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Kusmariini

Multiplier jumps randomly

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Probably some power saver feature of the OS!! Try the advanced power options! BTW which OS and which power mode are you using?

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wow guys =D

 

In the power options, there was the ASRock IES mode on, I set it on high performance and multiplier now x11, thanks =D

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wow guys =D

 

In the power options, there was the ASRock IES mode on, I set it on high performance and multiplier now x11, thanks =D

i'm sorry but why would you want that feature off? all it does is save power there sould be no performance hit. it should only throttle your CPU if it's idle but under load it would be at what you OCed it too

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i'm sorry but why would you want that feature off? all it does is save power there sould be no performance hit. it should only throttle your CPU if it's idle but under load it would be at what you OCed it too

 

My understanding is it might make it less stable as the speed step ramps up to the max speed.

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In the old days of AMD's CnQ that was a fair statement most of the time. With current boards and cpu's the power saving features work amazingly well, even on a reasonably overclocked system. Of course YMMV.

 

It never hurts to try it though. Even if you're not in it for the environmentally "green" movement - your motherboard and cpu might benefit from an extended life span. Less voltage/reduced multiplier = less heat = theoretically increased life span. No reason to have your cpu clocked at 3.2ghz when it's sitting there idle.

 

And this is coming from a guy that swore off that line of thinking as little as 24 months ago. But socket AM2 and LGA775 changed my tune.

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In the old days of AMD's CnQ that was a fair statement most of the time. With current boards and cpu's the power saving features work amazingly well, even on a reasonably overclocked system. Of course YMMV.

 

It never hurts to try it though. Even if you're not in it for the environmentally "green" movement - your motherboard and cpu might benefit from an extended life span. Less voltage/reduced multiplier = less heat = theoretically increased life span. No reason to have your cpu clocked at 3.2ghz when it's sitting there idle.

 

And this is coming from a guy that swore off that line of thinking as little as 24 months ago. But socket AM2 and LGA775 changed my tune.

 

hmmm when i oc'ed it was recommended to disable it. But truth be told the fact that having it enabled would have my processor jumping from voltage to voltage doesn't sit well with me. Regardless of how well the feature works with newer processors. I rather keep it consistent at a certain voltage.

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interesting discussion =D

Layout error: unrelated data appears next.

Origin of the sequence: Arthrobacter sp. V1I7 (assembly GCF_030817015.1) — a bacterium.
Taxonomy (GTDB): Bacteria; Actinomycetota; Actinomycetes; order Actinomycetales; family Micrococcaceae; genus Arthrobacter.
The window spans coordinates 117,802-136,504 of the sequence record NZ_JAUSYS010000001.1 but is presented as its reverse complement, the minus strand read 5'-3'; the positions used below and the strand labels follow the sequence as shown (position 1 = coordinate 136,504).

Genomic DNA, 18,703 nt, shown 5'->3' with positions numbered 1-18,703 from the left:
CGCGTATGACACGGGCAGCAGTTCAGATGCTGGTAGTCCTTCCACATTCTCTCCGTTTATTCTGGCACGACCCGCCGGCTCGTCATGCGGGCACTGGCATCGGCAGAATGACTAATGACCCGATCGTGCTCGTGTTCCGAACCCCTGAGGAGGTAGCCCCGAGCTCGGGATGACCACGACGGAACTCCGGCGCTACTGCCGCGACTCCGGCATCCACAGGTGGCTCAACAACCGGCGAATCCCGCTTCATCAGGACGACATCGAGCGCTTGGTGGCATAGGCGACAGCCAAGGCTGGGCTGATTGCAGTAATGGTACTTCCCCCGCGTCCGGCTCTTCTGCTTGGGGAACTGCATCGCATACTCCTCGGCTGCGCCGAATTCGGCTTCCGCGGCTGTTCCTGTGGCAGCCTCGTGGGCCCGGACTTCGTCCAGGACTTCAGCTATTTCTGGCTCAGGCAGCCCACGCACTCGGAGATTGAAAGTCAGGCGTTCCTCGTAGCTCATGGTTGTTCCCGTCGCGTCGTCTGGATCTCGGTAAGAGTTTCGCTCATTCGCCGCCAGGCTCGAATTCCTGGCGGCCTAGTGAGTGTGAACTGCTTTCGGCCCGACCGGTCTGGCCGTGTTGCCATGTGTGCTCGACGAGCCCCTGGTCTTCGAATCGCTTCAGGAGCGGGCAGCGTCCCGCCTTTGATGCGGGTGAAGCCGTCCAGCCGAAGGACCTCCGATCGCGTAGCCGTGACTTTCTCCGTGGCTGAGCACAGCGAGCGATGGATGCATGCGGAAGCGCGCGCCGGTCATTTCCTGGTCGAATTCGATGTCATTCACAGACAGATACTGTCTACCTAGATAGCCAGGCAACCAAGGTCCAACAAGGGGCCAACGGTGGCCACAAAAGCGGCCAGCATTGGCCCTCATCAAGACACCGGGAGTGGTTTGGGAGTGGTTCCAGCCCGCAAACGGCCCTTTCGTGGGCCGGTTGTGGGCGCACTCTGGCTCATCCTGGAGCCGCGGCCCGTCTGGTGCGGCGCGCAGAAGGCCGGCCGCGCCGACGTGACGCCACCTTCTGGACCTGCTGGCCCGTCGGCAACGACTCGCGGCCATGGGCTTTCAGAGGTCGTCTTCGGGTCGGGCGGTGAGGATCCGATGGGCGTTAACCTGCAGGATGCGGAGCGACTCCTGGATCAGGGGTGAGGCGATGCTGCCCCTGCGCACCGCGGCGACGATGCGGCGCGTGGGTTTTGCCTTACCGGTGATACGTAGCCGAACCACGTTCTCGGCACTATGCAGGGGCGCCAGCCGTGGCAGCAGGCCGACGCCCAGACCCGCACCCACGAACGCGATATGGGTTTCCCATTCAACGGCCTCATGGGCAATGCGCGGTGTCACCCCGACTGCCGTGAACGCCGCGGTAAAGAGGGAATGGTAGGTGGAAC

but how "much" does the power saving thingy save power? Is it worth all the performance loss (?)

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The new Cool n Quiet on the Phenom IIs actually works correctly unlike the previous Cool n Quiets. You shouldn't have any problems leaving it on while overclocked as I do it myself on my 940. Helps keep the CPU fan speed down when you are not doing anything which makes it much quieter. :)

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In the old days of AMD's CnQ that was a fair statement most of the time. With current boards and cpu's the power saving features work amazingly well, even on a reasonably overclocked system. Of course YMMV.

:withstupid:

 

This is my feeling on it as well. People will always recommend turning the power-throttling features off in the BIOS when overclocking, and I still think it's good during the actual overclocking phase where you're trying to test and find your best OC settings. But after that, I turn it back on. Why not? I've never had any problems from it (that I can tell, anyways) and power savings are power savings. Plus, it can only help the lifespan of your hardware.

 

I say turn it back on once you find your final OC and see if it works. I bet it'll work just fine.

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:withstupid:

 

This is my feeling on it as well. People will always recommend turning the power-throttling features off in the BIOS when overclocking, and I still think it's good during the actual overclocking phase where you're trying to test and find your best OC settings. But after that, I turn it back on. Why not? I've never had any problems from it (that I can tell, anyways) and power savings are power savings. Plus, it can only help the lifespan of your hardware.

 

I say turn it back on once you find your final OC and see if it works. I bet it'll work just fine.

 

 

ill keep that in mind then.

Edited by TropicalPreist

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